Mysticism is the belief that knowledge of God or Ultimate Reality can (only) be gained through personal experience.

Individual experience of God

In theistic, pantheistic, and panentheistic classical pantheist/cosmotheist metaphysical systems this is most often understood as individual experience with God or in some cases, Goddess. Thomas Aquinas defined it simply as "cognitio dei experimentalis." The experiences are very subjective, and they are related to others as visions, dreams, revelations, prophecies, and so forth.

Introspective experience of Reality

In philosophy, the term Perennial Philosophy is used, and relates to a primary concern "with the one, divine Reality substantial to the manifold world of things and lives and minds. But the nature of this one Reality is such that it cannot be directly or immediately apprehended except by those who have chosen to fulfill certain conditions, making themselves loving, pure in heart, and poor in spirit," (Aldous Huxley). Some mystics use the term to refer to a manner wherein the mystic plumbs the depths of the self and reality in a radical process of meditative self-discovery to discover the "true nature of reality" experientially. This can happen with or without the assistance of drugs.

Mysticism is unifying in nature

Mystics of different traditions show that they have known similar experiences of a world usually outside the five normal senses. Therefore it is argued that the true unity of religion and philosophy can be found in mystical experience.

Elements of mysticism are present in most religions and many philosophies. Some mystics claim that there is a common thread of influence in all mystic philosophies that is traceable back to a shared source. The Vedic tradition is inherently mystic; the Christian apocalyptic Book of Revelation is clearly mystic, as with Ezekiel's or Daniel's visions of Judaism, and the Koran was inspired by the angel Gabriel in a mystic manner. Indigenous cultures also have cryptic revelations pointing toward a universal flow of love or unity, usually following a vision quest, or similar rituals. Mystical philosophies thus exhibit a strong tendency towards syncretism.

On the difficulty of defining mysticism

Gershom Scholem was the most prominent scholar of the twentieth century dedicated to the academic study of Kabbalah. In his work, Kabbalah, he stated:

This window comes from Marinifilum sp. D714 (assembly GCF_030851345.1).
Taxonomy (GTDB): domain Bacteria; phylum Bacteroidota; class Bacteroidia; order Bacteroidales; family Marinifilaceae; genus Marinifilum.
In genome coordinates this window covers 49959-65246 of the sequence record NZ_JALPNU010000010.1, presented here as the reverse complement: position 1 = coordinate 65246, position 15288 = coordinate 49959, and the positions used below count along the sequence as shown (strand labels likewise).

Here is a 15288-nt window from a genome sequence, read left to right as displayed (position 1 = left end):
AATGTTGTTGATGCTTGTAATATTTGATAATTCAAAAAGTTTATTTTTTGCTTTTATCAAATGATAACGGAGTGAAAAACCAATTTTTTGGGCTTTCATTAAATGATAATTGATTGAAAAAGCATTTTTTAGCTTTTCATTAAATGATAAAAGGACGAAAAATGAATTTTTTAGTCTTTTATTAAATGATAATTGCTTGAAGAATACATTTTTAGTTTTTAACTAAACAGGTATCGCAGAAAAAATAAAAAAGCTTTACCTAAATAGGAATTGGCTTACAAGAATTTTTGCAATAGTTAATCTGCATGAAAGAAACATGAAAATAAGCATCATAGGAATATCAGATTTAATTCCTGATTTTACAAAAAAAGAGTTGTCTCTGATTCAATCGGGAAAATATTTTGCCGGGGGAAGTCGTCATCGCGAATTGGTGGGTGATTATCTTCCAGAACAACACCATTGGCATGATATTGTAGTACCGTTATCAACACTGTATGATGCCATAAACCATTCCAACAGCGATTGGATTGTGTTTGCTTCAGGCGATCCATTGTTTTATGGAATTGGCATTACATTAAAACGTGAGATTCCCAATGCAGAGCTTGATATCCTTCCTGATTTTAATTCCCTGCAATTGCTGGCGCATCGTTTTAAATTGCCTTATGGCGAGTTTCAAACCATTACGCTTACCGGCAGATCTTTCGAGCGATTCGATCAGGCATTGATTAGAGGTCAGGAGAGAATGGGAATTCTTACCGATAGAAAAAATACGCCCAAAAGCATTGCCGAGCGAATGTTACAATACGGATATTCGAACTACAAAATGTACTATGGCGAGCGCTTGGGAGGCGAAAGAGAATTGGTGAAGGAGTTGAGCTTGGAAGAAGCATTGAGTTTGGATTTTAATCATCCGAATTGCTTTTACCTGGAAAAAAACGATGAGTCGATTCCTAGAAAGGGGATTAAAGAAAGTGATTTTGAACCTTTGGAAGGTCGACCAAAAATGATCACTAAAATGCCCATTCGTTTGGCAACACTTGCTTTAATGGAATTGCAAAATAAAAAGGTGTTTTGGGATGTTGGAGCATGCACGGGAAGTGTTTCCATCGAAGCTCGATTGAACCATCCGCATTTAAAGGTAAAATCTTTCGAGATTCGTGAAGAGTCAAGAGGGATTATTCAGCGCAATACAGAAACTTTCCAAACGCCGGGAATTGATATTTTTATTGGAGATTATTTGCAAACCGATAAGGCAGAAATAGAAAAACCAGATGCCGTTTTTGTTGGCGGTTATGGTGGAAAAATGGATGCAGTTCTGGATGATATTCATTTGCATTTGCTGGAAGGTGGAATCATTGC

The Kabbalah is not a single system with basic principles which can be explained in a simple and straightforward fashion, but consists rather of a multiplicity of different approaches, widely separated from one another and sometimes completely contradictory.

These kinds of open-ended statements are found throughout the history of mysticism.

Mysticism is growing in popularity

Across the spectrum, the 19th Century saw an increase of interest in mysticism linked to an interest in Occultism and Eastern thought. Major figures in this movement, called Theosophy, were Madame Blavatsky and Gurdjieff. This movement has had a later influence on the New Age. Raymond Moody documented 10,000 cases of Near Death Experiences which are mystical in nature, as the individual typically sees God or heaven. Books like Conversations with God hit the bestsellers lists, rather than resting in relative obscurity for 300 years.

Examples in major traditions

Examples of major traditions and philosophies with strong elements of mysticism are Vedantic Hinduism, Tibetan and Zen Buddhism, the Christian Gnostic sects, Mystery Religions and Cults, the Eastern Orthodox hesychasm, the Sufi school of Islam, the Judaic Kabbalah and many aspects of the New Age movement, such as Near Death Experiences. The list is endless: Quakerism has a strong mystical element to its theology, and like Mohammed, the American prophet Joseph Smith, Jr. began a religion on the strength of visions, revelations, and ordinations from angels, and the Ghost Dances of the late 19th Century were mystical in origin.

Hindu Examples

Some examples of Hindu mystics:

Christian Examples

Some examples of Christian mystics:

Islamic Examples

Some examples of Muslim mystics (also called sufi):

Jewish Examples

Some examples of Jewish mystics:

Other Examples

Some examples of other mystics:

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